From the July 8, 1933, issue


Serene, cool, immaculate, the water lily floats beneath the summer sun, where the big flat drops of water shine like silver coins on the round, flat leaves. The water lily has been the delight of poets of all ages and peoples. Of moralists, too, who like to reflect that all that superb beauty has been extracted from the black mud of the bottom, where the rootstocks of the plant have their hold.

There are only a few kinds of water lilies in America. The white one is the most familiar, as well as the most beautiful. And it has the advantage over the European white water lily in that it is very fragrant. Then we have a smaller yellow species, vulgarly called “cow lily” or “spatterdock” in the eastern states: but in the Rocky Mountains, where the white one does not grow, a second yellow species reaches a much larger size.

The tropics are the real home of the water lilies; here they develop all sizes and colors, including delicate pinks, glowing reds, and gorgeous blues. The great Brazilian species, Victoria regia, has inconspicuous flowers, but leaves so large that they will bear a grown man’s weight.

Botanical names sometimes sound harsh to the layman, but there can be no quarrel with the Latin names of the water lily. There is some disagreement among botanists as to its proper name. One group calls it Castalia, which is the name of a fountain where the Muses of Greek mythology used to come. Other botanists, following the lead of the great Linnaeus, name it Nymphaea, which needs no explanation.


Further light has been thrown on the “electric roof of the world”–the electrically charged layers of the upper atmosphere which reflect wireless waves and render possible long-distance radio transmission–by the researches of J.P. Schafer and W.M. Goodall of the Bell Telephone Laboratories, Deal, New Jersey.

Two reflecting layers are known, one at a height of 100 to 120 kilometers, and another somewhere between 190 to 300 kilometers. In the course of recent experiments, the New Jersey physicists have found an intermediate layer at an average height of 150 kilometers, from which wireless waves are reflected. (A kilometer is about six-tenths of a mile.)

They state, in a communication to Nature, that the reason why this intermediate electric “roof” had not been detected before is because it is shielded by the lower layer and only occasionally does its electrical or ionic density become greater than that of the lower layer, so as to enable its detection. Even then, it is necessary that the frequency of the radio waves be just great enough to permit penetration of the lower region and yet small enough to give reflection from the new layer.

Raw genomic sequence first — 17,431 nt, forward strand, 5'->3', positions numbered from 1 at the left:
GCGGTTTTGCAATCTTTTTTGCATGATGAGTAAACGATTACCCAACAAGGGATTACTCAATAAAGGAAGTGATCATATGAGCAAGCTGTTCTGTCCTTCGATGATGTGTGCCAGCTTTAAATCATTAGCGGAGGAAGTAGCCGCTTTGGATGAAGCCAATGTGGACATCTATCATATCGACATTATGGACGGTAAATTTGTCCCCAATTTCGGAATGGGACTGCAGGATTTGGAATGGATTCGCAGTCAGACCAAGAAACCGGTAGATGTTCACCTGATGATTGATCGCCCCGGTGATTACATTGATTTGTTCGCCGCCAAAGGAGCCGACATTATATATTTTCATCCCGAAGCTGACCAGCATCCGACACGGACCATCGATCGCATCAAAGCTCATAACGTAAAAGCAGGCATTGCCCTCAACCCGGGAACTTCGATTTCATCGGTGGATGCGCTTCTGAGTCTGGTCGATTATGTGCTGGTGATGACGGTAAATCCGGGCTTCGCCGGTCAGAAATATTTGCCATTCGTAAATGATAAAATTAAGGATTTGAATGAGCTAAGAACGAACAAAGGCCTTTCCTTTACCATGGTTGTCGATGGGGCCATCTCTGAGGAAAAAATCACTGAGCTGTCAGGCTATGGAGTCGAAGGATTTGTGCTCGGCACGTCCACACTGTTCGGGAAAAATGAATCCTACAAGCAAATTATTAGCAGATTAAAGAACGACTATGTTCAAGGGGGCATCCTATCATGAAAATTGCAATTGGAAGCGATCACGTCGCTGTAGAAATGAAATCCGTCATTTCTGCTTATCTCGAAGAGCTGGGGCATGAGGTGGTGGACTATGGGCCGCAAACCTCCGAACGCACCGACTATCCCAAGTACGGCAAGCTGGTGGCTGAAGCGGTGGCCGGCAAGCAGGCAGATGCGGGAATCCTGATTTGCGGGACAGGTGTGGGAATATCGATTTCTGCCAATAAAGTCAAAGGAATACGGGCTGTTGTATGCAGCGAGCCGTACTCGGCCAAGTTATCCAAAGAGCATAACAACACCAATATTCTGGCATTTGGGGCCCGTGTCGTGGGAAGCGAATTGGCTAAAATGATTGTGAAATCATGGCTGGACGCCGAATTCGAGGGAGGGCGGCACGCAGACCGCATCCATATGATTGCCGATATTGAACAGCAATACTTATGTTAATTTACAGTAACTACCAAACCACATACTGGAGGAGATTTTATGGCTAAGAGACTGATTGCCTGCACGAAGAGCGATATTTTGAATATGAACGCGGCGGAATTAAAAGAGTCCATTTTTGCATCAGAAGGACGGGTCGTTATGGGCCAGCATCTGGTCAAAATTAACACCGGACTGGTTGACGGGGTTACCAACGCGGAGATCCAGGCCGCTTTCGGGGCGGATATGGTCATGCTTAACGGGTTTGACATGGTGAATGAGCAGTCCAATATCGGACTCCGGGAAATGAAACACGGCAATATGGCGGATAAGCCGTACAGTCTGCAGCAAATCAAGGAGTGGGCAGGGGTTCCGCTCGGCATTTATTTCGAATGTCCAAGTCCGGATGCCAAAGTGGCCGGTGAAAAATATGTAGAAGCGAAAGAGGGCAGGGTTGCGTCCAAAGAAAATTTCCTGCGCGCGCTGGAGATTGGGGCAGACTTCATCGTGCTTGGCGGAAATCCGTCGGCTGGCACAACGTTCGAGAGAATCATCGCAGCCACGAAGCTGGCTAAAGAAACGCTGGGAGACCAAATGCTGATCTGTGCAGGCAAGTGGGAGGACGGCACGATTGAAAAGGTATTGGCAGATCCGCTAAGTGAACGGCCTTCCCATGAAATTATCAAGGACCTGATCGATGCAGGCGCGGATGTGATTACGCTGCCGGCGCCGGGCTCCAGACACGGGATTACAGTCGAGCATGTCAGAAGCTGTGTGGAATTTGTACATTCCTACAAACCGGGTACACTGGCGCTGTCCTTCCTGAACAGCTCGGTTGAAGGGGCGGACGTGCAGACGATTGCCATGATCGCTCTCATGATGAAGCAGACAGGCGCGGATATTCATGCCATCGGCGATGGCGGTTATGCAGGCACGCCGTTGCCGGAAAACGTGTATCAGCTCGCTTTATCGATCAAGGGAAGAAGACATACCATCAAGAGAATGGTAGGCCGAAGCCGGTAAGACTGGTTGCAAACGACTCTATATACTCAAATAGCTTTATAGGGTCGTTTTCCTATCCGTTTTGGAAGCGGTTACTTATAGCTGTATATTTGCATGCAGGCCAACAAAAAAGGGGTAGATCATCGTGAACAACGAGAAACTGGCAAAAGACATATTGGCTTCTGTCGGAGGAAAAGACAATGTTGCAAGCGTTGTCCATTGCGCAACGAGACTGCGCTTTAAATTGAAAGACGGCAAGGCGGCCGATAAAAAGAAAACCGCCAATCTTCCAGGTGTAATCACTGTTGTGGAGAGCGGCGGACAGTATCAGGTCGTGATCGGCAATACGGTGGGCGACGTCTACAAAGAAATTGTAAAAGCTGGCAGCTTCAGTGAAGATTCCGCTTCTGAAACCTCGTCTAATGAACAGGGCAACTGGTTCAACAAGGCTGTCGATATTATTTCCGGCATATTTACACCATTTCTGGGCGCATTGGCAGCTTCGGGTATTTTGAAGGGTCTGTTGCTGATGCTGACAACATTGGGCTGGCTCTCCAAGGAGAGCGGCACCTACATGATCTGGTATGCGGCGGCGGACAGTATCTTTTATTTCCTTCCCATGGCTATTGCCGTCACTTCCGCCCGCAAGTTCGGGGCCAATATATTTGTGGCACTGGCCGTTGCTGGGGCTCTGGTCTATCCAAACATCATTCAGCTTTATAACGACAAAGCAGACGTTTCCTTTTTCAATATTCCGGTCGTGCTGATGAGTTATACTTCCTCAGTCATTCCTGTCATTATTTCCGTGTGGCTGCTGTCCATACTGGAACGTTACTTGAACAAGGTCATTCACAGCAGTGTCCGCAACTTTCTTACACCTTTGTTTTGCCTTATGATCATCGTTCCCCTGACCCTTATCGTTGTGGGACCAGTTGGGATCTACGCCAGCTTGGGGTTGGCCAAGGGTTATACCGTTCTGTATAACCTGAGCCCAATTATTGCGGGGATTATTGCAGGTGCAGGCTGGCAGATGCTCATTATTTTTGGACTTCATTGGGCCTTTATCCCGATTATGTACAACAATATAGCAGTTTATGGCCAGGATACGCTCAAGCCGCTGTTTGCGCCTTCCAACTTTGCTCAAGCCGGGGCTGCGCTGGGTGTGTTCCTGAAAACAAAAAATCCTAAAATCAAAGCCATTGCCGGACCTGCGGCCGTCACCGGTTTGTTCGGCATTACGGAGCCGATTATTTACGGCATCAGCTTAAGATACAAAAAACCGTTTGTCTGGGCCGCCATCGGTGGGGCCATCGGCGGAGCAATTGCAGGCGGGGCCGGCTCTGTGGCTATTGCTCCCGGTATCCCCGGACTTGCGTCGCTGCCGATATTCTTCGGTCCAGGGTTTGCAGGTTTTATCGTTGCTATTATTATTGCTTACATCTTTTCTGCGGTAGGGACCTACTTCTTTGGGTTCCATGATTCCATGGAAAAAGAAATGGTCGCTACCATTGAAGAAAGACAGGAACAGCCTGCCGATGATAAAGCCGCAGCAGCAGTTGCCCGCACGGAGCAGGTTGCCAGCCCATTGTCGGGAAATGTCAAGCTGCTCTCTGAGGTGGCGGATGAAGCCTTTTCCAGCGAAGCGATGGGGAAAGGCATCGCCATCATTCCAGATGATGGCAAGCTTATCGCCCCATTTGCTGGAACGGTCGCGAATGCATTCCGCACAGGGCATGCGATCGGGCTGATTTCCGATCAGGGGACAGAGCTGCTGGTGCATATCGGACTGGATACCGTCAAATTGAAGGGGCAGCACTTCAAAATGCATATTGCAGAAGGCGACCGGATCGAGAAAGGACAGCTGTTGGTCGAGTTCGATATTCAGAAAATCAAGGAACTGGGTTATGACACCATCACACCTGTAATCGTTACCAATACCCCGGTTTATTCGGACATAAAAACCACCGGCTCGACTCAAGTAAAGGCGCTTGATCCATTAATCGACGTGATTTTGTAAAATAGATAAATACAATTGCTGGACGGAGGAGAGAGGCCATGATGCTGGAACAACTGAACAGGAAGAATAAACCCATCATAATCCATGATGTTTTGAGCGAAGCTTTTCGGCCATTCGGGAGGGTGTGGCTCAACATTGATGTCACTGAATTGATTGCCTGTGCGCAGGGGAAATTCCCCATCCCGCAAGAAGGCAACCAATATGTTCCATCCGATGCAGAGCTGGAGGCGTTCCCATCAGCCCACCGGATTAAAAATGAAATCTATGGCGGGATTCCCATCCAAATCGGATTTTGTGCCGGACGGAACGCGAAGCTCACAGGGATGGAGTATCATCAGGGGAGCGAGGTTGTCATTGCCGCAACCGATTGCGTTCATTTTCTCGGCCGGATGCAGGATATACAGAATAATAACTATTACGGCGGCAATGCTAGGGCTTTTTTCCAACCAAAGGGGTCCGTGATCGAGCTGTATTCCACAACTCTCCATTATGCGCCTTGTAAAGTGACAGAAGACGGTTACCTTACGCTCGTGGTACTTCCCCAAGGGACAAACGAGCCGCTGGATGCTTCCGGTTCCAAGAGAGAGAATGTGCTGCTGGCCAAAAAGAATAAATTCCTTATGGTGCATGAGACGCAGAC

Another important fact discovered by Messrs. Schafer and Goodall is that the upper reflecting layer really consists of several layers, though its exact structure varies at different times.

It is understood that Marconi is contemplating the discovery of a still higher reflecting “roof.” He is led to believe that such a layer must exist, by his experiments with very short radio waves of 40 to 60 centimeters wavelength. With these ultra-short wavelengths, contrary to what might have been expected, Marconi has already been able to communicate over distances up to 170 kilometers. These ultra-short waves pass through all the electric layers in the upper atmosphere, so far known, and their long-distance range may be due to reflection from a higher and more ionized layer.


American millionaires who were wont to import picturesquely mouldering English castles and abbeys and plant them on their country estates will not need to pursue that strange traffic any more–that is, supposing any representatives of that curious genus survived the Great Ice Age of 1929. Thanks to the researches of four English scientists, they will be able to build their castles out of new stone, inoculate them with the right kind of germs, and in a short time have them in as venerable a state of decay as though they had been standing in an English drizzle since the Wars of the Roses.

The current Philosophical Transactions of the Royal Society of London contain a study of the relationship of micro-organisms to the decay of stone by Sydney G. Paine, Frank V. Lingood, Freda Schimmer, and Thomas C. Thrupp. It might, in fact, be termed a study of the bacterial diseases of building stones. This team of scientists have isolated not less than 58 strains of bacteria from decaying stone, have planted cultures of some of them on new stone fresh from the quarry, and have made at least a good beginning of an understanding of the means by which bacteria help to ruin building materials.

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